Shoes. You want to be comfortable, but have shoes that will allow you to take off running to the next field if you have too. I like light weight shoes, and the best I have found, and have been wearing them for years (not the same pare), are of all things, soccer shoes. I really, really like the Adidas Samba Classic shoes. They are light, breath well, and while an indoor soccer shoe, give me the reliability on all but rain soaked grass.
Clothes. It is summer time. Shorts, tank tops, beach...of wait...baseball. I will wear shorts to about 95% of the baseball games I shoot, but weather dictates what kind of shorts. Cool days with a breeze, I will probably go with a pair of cargo pants with the zip off legs. warmer days, any number of cargo shorts. Only cargo shorts. Those extra pockets are a necessity. Shirt wise, again, weather dictates what it will be. Normally just a tshirt, but on windy days, we might go for a long sleeve tshirt, and most definitely have a wind breaker with you just in case. And lastly, a hat. something lightweight that will protect your dome from the sun. Sitting out on a baseball field for 2 or 4 or 6 games can really burn you, so protecting your head and neck is important.
Speaking of sun... Suntan lotion or sun block. You will need it. Period.
Bugs. Do not want them at all. A good, deet free, bug spray. Deet will eat into the plastics of your camera, so steer clear of them. There are also some sun blocks with bug repellent added in. So you can kill to bugs with one lotion....
Food. Long days at the ball park can make you crave snack shack dogs, or something worse for you... I will usually have a small cooler in the trunk of my car with 3 or 4 power bars and maybe a sandwich to hold me over between games. Stay away from junk food. It will just bog you down.
Water. Lots of it. Especially on hot days. When it is hot, and you are sitting in that boiling hot sunlight, you are sweating a lot. You need to replenish the water you are loosing or you really risk your health. If you are shooting with a belt pack, like a Think Tank Speed Belt, have water in one of the pouches. It will be your best friend.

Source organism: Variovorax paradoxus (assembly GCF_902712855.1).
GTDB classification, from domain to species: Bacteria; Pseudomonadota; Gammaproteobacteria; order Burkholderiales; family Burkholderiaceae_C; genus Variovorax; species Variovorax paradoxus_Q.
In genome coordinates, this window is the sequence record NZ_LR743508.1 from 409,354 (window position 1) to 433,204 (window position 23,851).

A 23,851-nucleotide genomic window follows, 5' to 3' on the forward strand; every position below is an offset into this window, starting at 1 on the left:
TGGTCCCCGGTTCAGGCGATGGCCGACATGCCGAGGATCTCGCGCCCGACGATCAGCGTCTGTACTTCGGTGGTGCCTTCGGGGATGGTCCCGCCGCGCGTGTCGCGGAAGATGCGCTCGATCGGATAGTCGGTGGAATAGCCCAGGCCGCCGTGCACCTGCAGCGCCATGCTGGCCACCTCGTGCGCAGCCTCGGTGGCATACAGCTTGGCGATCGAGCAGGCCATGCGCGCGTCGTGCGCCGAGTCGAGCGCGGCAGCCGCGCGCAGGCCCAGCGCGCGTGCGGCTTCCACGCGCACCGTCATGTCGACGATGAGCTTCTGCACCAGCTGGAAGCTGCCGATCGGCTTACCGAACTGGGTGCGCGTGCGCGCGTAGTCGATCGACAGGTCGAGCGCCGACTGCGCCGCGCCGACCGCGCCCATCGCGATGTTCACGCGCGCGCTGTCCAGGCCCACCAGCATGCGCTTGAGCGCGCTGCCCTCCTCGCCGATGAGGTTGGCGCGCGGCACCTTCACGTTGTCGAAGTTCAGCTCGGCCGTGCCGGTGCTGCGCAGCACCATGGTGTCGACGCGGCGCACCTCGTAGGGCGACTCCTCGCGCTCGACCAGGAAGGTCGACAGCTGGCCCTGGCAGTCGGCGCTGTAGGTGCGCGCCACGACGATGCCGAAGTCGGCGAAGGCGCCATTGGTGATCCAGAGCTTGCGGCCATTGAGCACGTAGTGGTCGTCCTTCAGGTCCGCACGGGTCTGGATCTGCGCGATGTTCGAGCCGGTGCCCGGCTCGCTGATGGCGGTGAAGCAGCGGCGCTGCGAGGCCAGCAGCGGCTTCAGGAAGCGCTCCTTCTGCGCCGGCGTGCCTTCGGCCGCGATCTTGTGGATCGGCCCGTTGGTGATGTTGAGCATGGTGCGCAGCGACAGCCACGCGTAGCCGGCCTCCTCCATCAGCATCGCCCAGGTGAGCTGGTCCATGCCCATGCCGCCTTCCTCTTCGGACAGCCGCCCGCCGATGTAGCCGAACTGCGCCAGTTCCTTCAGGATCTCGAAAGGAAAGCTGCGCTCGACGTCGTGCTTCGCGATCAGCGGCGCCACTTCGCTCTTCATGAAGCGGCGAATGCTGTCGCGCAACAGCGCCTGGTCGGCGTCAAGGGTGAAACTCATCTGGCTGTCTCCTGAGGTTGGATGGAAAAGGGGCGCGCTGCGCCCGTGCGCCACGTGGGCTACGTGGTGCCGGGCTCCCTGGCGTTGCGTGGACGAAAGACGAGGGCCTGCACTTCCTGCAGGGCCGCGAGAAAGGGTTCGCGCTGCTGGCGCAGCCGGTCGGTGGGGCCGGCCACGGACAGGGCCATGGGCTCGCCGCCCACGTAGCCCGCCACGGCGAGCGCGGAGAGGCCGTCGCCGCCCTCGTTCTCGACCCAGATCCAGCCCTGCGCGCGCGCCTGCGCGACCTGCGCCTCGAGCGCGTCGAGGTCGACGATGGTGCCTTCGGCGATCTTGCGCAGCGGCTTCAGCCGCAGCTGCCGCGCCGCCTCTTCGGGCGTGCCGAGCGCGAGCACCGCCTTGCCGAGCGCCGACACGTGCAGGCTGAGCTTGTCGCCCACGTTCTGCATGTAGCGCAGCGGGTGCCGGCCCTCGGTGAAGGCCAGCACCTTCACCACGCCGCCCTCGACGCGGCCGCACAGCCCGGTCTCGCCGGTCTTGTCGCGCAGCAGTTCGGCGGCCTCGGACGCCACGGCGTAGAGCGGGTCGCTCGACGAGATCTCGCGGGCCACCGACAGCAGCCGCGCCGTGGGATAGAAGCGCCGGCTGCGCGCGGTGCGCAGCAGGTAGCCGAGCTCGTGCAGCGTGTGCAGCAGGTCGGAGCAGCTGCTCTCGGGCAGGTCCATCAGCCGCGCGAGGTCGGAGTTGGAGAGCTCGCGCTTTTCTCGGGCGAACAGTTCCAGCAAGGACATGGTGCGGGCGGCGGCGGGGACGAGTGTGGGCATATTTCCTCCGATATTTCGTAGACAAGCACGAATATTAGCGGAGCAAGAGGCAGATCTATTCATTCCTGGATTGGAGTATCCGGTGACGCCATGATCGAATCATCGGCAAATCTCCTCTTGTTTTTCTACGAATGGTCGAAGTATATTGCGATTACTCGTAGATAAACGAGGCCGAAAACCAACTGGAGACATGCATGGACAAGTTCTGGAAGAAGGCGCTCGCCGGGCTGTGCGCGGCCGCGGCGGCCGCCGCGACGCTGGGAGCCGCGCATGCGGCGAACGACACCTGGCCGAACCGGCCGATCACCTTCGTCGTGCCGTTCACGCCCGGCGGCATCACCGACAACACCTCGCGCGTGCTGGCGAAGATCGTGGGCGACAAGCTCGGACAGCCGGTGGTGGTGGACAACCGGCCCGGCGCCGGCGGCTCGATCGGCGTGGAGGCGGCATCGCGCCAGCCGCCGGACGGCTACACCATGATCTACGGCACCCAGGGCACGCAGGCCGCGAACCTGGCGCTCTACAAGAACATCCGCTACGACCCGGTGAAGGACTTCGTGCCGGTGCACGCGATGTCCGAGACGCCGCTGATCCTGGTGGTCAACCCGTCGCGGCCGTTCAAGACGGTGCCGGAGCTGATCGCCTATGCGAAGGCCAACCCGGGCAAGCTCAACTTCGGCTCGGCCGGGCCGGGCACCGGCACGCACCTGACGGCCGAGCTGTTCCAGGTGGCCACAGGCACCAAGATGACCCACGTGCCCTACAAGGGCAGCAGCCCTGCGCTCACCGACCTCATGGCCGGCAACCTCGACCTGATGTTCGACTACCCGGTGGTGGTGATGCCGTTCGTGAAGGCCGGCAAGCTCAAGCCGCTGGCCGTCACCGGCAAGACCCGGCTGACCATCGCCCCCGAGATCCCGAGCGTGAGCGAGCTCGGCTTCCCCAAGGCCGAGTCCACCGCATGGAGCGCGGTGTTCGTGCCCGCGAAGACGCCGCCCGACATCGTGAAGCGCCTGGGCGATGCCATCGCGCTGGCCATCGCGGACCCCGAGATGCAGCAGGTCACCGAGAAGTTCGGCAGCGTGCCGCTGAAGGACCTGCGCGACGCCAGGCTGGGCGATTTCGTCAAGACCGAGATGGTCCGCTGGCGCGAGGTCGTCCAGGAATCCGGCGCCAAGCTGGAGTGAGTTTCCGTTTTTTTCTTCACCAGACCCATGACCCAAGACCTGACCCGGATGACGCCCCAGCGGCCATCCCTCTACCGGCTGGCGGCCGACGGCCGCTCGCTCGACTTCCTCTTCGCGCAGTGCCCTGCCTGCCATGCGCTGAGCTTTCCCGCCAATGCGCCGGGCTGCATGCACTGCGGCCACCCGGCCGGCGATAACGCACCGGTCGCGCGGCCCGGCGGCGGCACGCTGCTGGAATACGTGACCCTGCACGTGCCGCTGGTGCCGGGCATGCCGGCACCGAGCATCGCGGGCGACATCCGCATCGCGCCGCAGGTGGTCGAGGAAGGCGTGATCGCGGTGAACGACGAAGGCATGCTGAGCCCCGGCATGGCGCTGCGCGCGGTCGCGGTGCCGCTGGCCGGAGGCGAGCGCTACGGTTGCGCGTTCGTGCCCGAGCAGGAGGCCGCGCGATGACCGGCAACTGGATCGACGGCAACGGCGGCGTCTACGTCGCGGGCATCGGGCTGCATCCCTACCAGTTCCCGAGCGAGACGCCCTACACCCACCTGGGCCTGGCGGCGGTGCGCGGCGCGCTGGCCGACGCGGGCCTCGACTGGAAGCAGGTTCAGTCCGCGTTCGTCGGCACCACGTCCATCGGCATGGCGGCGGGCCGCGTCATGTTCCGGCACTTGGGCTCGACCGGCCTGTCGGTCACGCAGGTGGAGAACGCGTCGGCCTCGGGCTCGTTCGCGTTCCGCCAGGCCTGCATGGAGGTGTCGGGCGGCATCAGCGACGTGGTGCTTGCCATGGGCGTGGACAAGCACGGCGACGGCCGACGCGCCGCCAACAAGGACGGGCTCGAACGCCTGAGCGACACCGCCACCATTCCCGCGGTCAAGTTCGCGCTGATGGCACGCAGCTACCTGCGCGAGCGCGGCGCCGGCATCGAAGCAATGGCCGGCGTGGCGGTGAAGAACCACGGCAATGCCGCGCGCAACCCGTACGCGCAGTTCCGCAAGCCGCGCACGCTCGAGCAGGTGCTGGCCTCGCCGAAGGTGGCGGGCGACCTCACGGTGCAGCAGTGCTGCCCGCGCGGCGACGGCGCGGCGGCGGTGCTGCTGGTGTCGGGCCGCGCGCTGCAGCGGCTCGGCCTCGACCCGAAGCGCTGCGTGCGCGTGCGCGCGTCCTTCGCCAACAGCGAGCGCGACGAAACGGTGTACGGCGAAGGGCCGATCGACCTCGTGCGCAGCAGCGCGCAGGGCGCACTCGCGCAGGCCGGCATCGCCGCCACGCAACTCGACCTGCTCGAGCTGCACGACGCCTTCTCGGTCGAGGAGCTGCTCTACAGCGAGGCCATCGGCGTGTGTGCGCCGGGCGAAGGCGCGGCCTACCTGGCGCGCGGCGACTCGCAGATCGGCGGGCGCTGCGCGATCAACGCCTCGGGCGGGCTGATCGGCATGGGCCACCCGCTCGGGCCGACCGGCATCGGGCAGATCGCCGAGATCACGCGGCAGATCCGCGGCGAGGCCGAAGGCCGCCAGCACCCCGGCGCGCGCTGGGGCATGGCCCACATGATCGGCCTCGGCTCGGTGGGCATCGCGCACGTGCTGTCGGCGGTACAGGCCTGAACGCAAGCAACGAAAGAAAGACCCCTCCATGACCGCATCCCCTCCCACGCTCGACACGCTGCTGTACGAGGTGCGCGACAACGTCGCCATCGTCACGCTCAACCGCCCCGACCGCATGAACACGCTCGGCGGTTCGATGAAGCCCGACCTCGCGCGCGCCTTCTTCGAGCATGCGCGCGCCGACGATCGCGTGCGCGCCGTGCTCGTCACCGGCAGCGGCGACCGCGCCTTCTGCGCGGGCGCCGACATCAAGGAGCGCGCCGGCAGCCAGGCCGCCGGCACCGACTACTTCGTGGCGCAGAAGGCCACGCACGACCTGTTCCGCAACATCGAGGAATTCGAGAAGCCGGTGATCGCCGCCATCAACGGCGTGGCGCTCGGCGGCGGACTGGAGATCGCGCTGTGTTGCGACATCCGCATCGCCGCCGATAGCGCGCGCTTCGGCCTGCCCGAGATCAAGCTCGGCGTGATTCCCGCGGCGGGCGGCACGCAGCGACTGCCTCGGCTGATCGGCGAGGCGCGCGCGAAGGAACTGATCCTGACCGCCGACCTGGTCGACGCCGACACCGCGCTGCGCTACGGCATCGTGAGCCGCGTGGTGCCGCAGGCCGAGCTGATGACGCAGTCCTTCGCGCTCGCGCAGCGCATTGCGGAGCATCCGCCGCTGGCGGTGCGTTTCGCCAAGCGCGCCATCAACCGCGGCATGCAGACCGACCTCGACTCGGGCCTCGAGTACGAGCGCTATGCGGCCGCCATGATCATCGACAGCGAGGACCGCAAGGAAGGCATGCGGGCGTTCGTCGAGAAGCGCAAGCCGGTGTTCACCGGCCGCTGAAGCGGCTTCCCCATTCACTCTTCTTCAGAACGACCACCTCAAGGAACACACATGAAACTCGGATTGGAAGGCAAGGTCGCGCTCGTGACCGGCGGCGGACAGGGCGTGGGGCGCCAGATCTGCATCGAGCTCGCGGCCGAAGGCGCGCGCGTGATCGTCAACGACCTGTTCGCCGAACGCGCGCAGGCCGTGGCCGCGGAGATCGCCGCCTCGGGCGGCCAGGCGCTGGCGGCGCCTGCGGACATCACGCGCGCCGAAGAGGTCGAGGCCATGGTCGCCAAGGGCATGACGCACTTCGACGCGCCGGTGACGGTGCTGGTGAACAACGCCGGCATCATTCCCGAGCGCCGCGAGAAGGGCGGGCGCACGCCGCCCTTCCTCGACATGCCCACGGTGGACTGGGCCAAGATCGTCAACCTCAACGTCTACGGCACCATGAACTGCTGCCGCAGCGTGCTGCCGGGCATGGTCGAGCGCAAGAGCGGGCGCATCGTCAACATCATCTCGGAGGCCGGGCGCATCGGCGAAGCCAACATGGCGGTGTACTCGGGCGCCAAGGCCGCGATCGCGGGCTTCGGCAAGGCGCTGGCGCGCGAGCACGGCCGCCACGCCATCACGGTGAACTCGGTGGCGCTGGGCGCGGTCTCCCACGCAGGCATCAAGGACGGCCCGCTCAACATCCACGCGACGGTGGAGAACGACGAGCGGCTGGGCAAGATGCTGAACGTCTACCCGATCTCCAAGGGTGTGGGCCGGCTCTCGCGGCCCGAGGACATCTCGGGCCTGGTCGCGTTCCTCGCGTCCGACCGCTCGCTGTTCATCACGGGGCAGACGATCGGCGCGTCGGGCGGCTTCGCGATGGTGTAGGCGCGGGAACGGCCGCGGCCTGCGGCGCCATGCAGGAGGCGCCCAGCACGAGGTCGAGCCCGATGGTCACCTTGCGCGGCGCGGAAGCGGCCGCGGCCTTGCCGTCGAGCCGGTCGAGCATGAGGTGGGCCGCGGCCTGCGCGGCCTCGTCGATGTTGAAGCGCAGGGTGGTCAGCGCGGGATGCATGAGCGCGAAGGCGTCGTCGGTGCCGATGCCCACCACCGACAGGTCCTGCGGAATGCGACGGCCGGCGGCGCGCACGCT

Besides this type of gear, taking care of your body in other ways is a good idea. Do not sit in the same place all day long. Move around. Stretch your legs. Take a 5 or 10 minute break. Also, something that is good for the body, or at least the butt, is a bleacher seat. Nicer than sitting on dirt for 5 hours straight, and keeps your pants relatively clean...
4 days and counting til my opening day.....
Tuesday, April 24, 2007
This is a pretty good question. And in reality, you can do it pretty cheaply, to start with. Any digital SLR camera will do. Even a cheap Digital Rebel Xt or Nikon D50 will do. The kit lenses, even though they get a bad rep at times, will work fine, and you can pick up a cheap longer zoom, like a 70-300 or 70-200. A basic flash, like a new Vivitar 285 and a lot of memory and batteries will complete the camera gear. With this set up, you can cover quite a bit. And this gear should be well under $1000. If you want to do it right though, from the start, Canon 1 series bodies, and at least a 16-35, 24-70, 70-200 and 300mm set of lenses, all in 2.8 versions, along with a fast prime or two like a 50 1.2, 85 1.2, or 135 2.0, and this can run you more than 10X what the basic kit will, maybe closer to 15 or 20X.
But it is much more than just the camera gear. A laptop that you can transmit your images quickly on, meaning either you need a wifi or internet location to hook up to or a cellular phone card to connect to the internet to transfer files, software to quickly edit the images and caption them and a ftp program. And to find the news, you need to be connected with press releases, keep a police scanner near you, and create relationships with newspaper editors in your area. You could get away with spending as little as a couple thousand dollars to close to $100K on "tools of the trade".
But whether you have the Rebel or a 1D Mk III, and all the computer gear and software you need, you still have to be able to capture the news, and that means knowing your gear and understanding what makes a news photograph newsworthy. College classes on journalism and photojournalism, as will as journalism workshops help greatly here. Very few people can make a career out of photojournalism with out having some schooling in it. Starting out with a local weekly paper can give you some experience, but the knowledge is not as great as you will get with actual higher education. So, look at spending another $50K on tuition to Brooks Institute or another credible photojournalism school.
It is a very tough business, and you can make it if you work hard at it. Good luck.
Monday, April 23, 2007
I started shooting Knik in 2004. Mainly because my nephew was on a majors team and I went to just about every game. I followed him through majors and juniors, and in 2005 and 2006, I photographed the entire Knik Little League season (almost all of 2006) and all of the All-Stars and State Tournaments that Knik hosted for 2006. I even umpired in 2005 for All-Stars and had a blast doing it. I am so looking forward to getting out of the high school gyms and the Sullivan Arena for some great baseball action.